Boone Gorges, who is familiar to many of you as the homegrown rising star of our development team, recently traveled to Vancouver to take part in the Open Ed 2009 conference. From what I’ve gathered, Boone’s flights to Canada and back went relatively smoothly.
And indeed, far from missing connections, Boone was able to make some valuable ones, particularly with the development team at the University of British Columbia’s Office of Learning Technology. Knowing that UBC is working on projects that are similar to ours, Boone starting thinking about ways in which our Dev teams could do a better job of sharing things with one another — something that make sense, given the commitment we all have to open education. Boone speculated on this in a blog post titled “Sharing Hacks“:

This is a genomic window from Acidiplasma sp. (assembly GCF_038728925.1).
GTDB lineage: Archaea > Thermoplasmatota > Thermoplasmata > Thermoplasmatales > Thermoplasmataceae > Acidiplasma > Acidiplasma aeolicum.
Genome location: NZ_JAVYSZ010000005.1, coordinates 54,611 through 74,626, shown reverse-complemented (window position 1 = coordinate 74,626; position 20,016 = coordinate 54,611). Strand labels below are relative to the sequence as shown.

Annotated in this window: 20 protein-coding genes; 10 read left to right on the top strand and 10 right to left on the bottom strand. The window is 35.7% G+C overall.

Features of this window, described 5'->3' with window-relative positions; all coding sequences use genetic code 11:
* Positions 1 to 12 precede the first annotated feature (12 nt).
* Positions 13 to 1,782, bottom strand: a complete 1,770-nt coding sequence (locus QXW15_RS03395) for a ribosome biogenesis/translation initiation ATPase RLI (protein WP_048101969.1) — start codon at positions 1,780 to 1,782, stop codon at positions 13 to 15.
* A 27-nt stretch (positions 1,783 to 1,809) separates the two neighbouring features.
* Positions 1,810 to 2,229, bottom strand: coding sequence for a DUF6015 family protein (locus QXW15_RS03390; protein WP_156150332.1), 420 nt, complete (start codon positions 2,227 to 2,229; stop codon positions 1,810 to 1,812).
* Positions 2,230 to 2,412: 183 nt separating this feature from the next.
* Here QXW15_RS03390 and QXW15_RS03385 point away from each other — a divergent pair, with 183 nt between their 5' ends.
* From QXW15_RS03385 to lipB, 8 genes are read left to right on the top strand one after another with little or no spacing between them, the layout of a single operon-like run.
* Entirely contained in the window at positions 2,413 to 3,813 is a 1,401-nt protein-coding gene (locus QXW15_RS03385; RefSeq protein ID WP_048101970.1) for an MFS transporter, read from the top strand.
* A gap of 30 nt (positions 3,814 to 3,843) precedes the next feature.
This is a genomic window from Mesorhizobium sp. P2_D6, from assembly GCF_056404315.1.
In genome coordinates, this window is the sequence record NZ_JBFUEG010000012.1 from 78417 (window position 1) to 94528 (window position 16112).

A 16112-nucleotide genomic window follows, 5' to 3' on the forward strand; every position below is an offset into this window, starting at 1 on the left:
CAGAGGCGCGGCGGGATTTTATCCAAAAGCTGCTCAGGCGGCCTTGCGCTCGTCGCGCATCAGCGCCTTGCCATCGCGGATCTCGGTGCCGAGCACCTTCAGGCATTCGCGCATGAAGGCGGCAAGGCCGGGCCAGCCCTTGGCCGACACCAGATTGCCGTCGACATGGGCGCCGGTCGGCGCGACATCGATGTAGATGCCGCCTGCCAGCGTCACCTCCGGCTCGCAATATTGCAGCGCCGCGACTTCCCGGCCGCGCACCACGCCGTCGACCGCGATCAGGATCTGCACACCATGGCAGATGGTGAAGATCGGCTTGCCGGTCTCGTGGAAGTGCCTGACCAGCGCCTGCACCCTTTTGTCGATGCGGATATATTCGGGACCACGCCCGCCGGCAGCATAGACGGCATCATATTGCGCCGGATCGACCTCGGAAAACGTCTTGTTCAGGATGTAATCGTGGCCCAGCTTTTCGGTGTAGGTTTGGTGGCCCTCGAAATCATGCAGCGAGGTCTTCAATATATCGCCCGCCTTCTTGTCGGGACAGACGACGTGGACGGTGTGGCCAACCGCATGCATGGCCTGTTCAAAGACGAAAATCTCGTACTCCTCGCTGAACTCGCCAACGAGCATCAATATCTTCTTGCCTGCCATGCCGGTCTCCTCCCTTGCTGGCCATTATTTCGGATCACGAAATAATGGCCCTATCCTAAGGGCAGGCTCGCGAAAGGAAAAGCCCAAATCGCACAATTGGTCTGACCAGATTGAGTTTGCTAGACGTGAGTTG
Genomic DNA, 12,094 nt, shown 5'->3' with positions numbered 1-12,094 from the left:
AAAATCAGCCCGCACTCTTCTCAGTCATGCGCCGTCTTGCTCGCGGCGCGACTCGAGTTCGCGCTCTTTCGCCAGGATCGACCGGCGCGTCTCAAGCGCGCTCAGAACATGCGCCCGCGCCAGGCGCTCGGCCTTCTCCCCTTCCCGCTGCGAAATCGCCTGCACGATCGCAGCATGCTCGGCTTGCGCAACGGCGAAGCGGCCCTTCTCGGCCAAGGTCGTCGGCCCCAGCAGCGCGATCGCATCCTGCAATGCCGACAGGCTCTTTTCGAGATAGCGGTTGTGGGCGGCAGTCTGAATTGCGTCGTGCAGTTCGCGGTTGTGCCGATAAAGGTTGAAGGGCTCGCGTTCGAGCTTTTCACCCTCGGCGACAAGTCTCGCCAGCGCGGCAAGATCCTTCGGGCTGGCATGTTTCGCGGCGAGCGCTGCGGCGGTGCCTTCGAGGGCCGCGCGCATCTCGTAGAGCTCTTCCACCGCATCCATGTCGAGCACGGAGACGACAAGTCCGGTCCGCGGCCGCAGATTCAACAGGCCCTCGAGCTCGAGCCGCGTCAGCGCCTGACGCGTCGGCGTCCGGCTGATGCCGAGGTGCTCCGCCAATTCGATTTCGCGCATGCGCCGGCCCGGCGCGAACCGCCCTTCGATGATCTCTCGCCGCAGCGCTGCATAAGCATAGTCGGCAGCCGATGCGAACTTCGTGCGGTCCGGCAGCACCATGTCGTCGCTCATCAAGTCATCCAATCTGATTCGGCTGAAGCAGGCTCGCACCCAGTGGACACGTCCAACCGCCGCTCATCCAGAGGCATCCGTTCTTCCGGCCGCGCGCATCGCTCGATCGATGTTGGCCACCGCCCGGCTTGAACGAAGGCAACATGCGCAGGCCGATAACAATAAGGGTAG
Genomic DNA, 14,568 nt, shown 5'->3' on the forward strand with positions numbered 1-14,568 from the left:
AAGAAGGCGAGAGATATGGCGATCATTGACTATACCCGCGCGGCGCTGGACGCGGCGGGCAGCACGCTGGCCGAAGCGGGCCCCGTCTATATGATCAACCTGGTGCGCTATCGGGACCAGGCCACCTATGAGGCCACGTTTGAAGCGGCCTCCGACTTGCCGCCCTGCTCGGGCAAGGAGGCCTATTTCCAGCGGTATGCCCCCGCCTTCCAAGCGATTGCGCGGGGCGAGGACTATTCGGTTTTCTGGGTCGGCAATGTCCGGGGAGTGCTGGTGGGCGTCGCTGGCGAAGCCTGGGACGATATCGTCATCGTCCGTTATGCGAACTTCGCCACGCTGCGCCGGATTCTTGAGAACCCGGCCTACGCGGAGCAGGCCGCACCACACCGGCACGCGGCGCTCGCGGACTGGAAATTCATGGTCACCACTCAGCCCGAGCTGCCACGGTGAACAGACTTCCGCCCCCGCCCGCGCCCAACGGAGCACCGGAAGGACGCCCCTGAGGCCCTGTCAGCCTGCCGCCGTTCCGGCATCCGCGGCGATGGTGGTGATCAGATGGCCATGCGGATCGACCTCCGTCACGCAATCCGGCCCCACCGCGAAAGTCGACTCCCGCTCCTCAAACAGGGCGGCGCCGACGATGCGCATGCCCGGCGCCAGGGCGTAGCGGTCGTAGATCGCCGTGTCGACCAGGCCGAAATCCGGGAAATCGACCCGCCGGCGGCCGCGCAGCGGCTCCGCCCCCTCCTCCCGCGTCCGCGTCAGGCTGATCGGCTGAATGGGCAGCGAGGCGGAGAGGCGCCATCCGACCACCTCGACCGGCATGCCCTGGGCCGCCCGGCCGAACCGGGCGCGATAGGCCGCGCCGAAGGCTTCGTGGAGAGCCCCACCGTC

Communication about code is a hard thing. On one end of the spectrum is internal communication. The gang at OLT keeps internal notes of the small hacks they do on their system, as do we at the CUNY Academic Commons. On the other end is end-user documentation, meant for a broad and largely non-technical audience. The kind of communication that’s missing here is the stuff in the middle, between groups doing similar sorts of work.
Boone ended that post by stating his commitment to writing more frequently on this development blog about the smaller issues of development. But his larger point — that those of us developing open-source educational platforms need to communicate more regularly with one another — is one that can’t be emphasized strongly enough.
And so, I will close this post with one of Boone’s central questions: “What are some good ways to get this kind of sharing moving?” His post, along with this one, represents a start, as does the revival of UBC’s development blog. But we need to build more lasting channels of communication soon, lest we miss some important connections.
Photo credit: Flickr user o.blaat
3 thoughts on “Missed Connections”
Here is my attempt at a channel: http://andremalan.net/2009/08/dev-wpmued-is-live/. Let me know what you think and what else you think can be done.